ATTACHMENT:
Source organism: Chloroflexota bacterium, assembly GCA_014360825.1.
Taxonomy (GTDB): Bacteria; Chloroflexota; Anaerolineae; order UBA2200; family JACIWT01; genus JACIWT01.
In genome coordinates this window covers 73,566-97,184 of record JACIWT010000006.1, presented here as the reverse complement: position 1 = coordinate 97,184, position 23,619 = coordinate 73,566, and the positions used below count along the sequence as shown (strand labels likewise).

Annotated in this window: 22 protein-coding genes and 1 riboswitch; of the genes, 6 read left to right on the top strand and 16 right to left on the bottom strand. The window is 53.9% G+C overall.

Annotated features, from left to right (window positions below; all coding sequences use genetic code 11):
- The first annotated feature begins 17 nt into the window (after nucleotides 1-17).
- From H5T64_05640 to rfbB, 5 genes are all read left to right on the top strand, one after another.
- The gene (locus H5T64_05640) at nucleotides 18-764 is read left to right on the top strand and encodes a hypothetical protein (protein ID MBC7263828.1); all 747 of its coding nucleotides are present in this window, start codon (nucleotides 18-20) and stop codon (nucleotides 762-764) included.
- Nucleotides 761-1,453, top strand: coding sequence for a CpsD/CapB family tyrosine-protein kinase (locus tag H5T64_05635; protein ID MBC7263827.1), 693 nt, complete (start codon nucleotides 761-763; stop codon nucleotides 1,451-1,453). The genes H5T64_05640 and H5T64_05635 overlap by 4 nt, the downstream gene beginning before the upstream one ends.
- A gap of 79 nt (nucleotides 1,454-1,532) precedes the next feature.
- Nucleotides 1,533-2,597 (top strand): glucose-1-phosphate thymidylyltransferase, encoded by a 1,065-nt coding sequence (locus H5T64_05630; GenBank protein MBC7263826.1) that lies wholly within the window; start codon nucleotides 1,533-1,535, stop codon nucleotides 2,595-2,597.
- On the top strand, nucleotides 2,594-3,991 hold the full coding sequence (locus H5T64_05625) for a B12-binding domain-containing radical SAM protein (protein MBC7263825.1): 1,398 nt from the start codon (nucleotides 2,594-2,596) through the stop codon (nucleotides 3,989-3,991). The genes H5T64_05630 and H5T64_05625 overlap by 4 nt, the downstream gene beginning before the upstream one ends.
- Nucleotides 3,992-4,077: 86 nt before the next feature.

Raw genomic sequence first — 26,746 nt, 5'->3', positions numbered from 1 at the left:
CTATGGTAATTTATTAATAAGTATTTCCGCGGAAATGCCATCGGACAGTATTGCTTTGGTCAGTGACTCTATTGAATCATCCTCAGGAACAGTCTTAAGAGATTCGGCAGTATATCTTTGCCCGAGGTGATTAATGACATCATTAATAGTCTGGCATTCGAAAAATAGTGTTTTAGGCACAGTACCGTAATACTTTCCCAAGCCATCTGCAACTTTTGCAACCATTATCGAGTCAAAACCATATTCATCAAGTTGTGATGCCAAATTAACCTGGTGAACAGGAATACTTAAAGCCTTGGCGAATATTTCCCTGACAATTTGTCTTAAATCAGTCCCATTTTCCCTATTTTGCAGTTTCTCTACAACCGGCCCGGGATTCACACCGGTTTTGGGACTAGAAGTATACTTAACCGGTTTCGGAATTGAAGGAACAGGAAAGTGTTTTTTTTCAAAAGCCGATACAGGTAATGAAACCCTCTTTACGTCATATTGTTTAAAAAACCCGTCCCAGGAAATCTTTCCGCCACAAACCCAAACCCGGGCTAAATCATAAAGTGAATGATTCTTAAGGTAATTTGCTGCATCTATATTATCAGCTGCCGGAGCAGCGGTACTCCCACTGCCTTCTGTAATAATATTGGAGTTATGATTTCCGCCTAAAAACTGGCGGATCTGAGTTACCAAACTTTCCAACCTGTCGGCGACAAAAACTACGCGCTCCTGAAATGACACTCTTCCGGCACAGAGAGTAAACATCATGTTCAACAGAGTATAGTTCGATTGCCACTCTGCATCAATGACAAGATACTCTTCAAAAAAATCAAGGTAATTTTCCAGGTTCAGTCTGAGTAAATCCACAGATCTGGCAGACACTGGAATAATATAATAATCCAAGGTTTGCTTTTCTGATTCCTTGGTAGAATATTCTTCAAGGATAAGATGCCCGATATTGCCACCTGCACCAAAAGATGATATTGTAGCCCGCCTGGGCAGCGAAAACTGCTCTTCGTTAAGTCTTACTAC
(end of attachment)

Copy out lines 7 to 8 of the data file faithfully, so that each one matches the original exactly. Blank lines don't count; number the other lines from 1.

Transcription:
- From H5T64_05640 to rfbB, 5 genes are all read left to right on the top strand, one after another.
- The gene (locus H5T64_05640) at nucleotides 18-764 is read left to right on the top strand and encodes a hypothetical protein (protein ID MBC7263828.1); all 747 of its coding nucleotides are present in this window, start codon (nucleotides 18-20) and stop codon (nucleotides 762-764) included.